Lloyd’s Loading List
Lines offering Asia to US services will further ramp up charges in the coming weeks by introducing new ‘intermodal door delivery charges’.
Most member lines of the Transpacific Stabilization Agreement will start charging customers US$100 per FEU and USD$90 per TEU on all cargo moving under ‘intermodal store-door delivery through rates’ from Asia to the US.
Global Trade magazine named MIQ Logistics one of America’s Top 3PLs (third-party logistics providers) and one of the Top 10 providers in its Most Versatile category in their September/October 2014 issue.
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Logistics Management –
Asia-U.S. container lines, still heavily reliant on intermodal service, have now been forced to respond with intermodal door delivery charges to recover those costs.
Congested U.S. port terminals, harbor and over-the-road truck and driver shortages, slower trains and longer rail terminal dwell times due to increased domestic rates have not only disrupted service but also driven intermodal rates and cargo handling costs up sharply.
The Los Angeles Times
The Port of Los Angeles in September saw its busiest month in eight years, as larger cargo ships called at the port and retailers rushed in goods for the holiday season. The port said cargo volume — including imports, exports and empty containers — rose 9% from a year earlier. The 775,133 container units that passed through the port last month were the most since August 2006. Imports increased 11%, while exports rose just 0.2%, the port said this week.
“The Freight Transportation Services Index (TSI), which is based on the amount of freight carried by the for-hire transportation industry, rose 0.6 percent in August from July, rising for the second consecutive month, according to the U.S. Department of Transportation’s Bureau of Transportation Statistics’ (BTS). The August 2014 index level (120.9) was 27.8 percent above the April 2009 low during the most recent recession. The level of freight shipments in August measured by the Freight TSI (120.9) reached its all-time high (Table 2A). BTS’ TSI records begin in 2000.”
“Import cargo volume at the nation’s major retail container ports is expected to see a final surge and set a new monthly record in October as the holiday season approaches, according to the monthly Global Port Tracker report released today by the National Retail Federation and Hackett Associates.”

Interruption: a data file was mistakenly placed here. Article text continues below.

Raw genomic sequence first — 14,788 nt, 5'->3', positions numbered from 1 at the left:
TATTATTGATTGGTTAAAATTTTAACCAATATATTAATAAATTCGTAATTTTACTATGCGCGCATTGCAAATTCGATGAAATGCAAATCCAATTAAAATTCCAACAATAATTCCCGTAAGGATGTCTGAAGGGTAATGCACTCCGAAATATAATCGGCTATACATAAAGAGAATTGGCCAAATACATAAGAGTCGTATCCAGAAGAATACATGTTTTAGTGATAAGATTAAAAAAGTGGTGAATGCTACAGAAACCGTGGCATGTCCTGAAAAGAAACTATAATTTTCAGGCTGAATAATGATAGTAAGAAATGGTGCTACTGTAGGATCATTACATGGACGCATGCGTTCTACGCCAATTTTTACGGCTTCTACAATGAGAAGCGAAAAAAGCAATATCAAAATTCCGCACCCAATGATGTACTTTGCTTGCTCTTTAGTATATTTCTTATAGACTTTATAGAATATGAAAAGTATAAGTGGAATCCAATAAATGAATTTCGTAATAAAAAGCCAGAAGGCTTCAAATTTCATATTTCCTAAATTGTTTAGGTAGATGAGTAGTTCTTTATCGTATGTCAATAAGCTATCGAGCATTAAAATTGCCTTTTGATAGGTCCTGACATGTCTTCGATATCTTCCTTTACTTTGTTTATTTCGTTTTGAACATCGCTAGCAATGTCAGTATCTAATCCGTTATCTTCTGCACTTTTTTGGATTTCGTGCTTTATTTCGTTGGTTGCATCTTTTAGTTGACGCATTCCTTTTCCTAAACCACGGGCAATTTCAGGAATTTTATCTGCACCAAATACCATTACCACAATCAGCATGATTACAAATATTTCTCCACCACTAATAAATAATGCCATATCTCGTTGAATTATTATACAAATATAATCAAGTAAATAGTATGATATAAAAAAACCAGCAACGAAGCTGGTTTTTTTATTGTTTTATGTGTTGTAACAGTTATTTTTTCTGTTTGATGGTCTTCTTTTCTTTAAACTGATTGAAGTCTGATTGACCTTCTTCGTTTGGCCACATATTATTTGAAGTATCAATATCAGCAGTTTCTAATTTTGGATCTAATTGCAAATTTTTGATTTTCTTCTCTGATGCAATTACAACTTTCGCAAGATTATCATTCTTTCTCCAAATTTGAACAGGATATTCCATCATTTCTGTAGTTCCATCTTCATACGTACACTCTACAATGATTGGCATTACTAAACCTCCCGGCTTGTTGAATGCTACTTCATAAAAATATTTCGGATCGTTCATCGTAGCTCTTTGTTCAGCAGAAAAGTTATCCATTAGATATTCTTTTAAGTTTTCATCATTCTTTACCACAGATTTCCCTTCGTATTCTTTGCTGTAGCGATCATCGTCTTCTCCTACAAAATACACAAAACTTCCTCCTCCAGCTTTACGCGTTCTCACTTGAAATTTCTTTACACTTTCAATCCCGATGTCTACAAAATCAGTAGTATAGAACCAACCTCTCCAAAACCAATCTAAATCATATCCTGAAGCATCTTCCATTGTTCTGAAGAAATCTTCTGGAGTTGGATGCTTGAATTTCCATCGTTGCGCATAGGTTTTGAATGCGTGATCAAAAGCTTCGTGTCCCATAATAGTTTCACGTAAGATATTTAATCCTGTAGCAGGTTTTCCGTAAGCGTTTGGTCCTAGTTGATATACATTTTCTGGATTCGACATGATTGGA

“Increasing congestion at the nation’s ports as well as the ongoing West Coast labor negotiations are ongoing concerns and retailers are making one last push to make sure they’re stocked up for the holidays,” NRF Vice President for Supply Chain and Customs Policy Jonathan Gold said. “Retailers are working hard to make sure customers can find what they’re looking for regardless of what happens at the ports.”
“The Ports of Long Beach and Los Angeles continue to cope with Peak Season congestion, but operations are still sluggish. “While we were not blind-sided by the volumes coming in now, terminal operators may not have expected such a dramatic ebb and flow,” said POLA Director of Media Relations Phillip Sanfield in an interview. It’s a difficult balancing act, with the rate of cargo discharge being the main problem.”
“The freight logistics sector was relatively flat in September, with a drop in North American shipment volume and a slight increase in total freight expenditures, or payments. Other freight indicators have shown that shipment weights have been rising steadily, so a decrease in the actual number of shipments does not necessarily indicate a drop in freight activity. In a typical summer trend, the economy as a whole cooled in August and September.”
“The second, third and fourth weeks of September were the three highest intermodal rail volume weeks on record for U.S. railroads, the Association of American Railroads reported. In the second week of September, volume increased 5% to 279,052, in the third week it increased 6.4% to 279,777, and it climbed 2% last week to 275,071, according to figures from the rail trade group.”
“Total nonfarm payroll employment increased by 248,000 in September, and the unemployment rate declined to 5.9 percent, the U.S. Bureau of Labor Statistics reported today. Employment increased in professional and business services, retail trade, and health care.”